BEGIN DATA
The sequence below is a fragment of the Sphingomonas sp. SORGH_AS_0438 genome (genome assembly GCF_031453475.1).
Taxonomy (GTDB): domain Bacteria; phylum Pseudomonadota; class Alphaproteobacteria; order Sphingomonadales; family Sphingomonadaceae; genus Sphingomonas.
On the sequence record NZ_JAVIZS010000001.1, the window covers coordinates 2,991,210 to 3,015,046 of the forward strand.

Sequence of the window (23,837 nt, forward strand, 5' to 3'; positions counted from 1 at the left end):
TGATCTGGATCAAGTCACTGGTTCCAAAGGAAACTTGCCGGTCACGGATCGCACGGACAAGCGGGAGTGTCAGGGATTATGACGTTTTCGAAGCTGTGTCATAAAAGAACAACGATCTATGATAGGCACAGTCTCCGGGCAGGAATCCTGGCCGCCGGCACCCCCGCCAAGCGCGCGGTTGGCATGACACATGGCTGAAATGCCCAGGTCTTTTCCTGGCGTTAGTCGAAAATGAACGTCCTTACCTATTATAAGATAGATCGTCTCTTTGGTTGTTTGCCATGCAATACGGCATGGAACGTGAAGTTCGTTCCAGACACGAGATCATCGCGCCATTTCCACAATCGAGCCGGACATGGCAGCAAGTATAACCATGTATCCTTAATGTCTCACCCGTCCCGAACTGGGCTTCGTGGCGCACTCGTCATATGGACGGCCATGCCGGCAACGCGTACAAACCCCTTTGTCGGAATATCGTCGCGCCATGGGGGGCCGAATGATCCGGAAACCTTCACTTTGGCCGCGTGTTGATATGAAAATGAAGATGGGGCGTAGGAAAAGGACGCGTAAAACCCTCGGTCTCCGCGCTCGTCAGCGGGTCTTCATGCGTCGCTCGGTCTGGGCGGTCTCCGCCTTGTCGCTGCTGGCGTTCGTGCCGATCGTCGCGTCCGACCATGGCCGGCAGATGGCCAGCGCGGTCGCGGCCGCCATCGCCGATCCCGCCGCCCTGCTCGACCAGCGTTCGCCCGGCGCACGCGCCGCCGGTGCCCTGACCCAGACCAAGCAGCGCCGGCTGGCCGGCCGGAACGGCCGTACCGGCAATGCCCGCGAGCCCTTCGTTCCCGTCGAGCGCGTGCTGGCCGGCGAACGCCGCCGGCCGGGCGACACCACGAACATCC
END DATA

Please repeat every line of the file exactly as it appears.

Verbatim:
The sequence below is a fragment of the Sphingomonas sp. SORGH_AS_0438 genome (genome assembly GCF_031453475.1).
Taxonomy (GTDB): domain Bacteria; phylum Pseudomonadota; class Alphaproteobacteria; order Sphingomonadales; family Sphingomonadaceae; genus Sphingomonas.
On the sequence record NZ_JAVIZS010000001.1, the window covers coordinates 2,991,210 to 3,015,046 of the forward strand.

Sequence of the window (23,837 nt, forward strand, 5' to 3'; positions counted from 1 at the left end):
TGATCTGGATCAAGTCACTGGTTCCAAAGGAAACTTGCCGGTCACGGATCGCACGGACAAGCGGGAGTGTCAGGGATTATGACGTTTTCGAAGCTGTGTCATAAAAGAACAACGATCTATGATAGGCACAGTCTCCGGGCAGGAATCCTGGCCGCCGGCACCCCCGCCAAGCGCGCGGTTGGCATGACACATGGCTGAAATGCCCAGGTCTTTTCCTGGCGTTAGTCGAAAATGAACGTCCTTACCTATTATAAGATAGATCGTCTCTTTGGTTGTTTGCCATGCAATACGGCATGGAACGTGAAGTTCGTTCCAGACACGAGATCATCGCGCCATTTCCACAATCGAGCCGGACATGGCAGCAAGTATAACCATGTATCCTTAATGTCTCACCCGTCCCGAACTGGGCTTCGTGGCGCACTCGTCATATGGACGGCCATGCCGGCAACGCGTACAAACCCCTTTGTCGGAATATCGTCGCGCCATGGGGGGCCGAATGATCCGGAAACCTTCACTTTGGCCGCGTGTTGATATGAAAATGAAGATGGGGCGTAGGAAAAGGACGCGTAAAACCCTCGGTCTCCGCGCTCGTCAGCGGGTCTTCATGCGTCGCTCGGTCTGGGCGGTCTCCGCCTTGTCGCTGCTGGCGTTCGTGCCGATCGTCGCGTCCGACCATGGCCGGCAGATGGCCAGCGCGGTCGCGGCCGCCATCGCCGATCCCGCCGCCCTGCTCGACCAGCGTTCGCCCGGCGCACGCGCCGCCGGTGCCCTGACCCAGACCAAGCAGCGCCGGCTGGCCGGCCGGAACGGCCGTACCGGCAATGCCCGCGAGCCCTTCGTTCCCGTCGAGCGCGTGCTGGCCGGCGAACGCCGCCGGCCGGGCGACACCACGAACATCC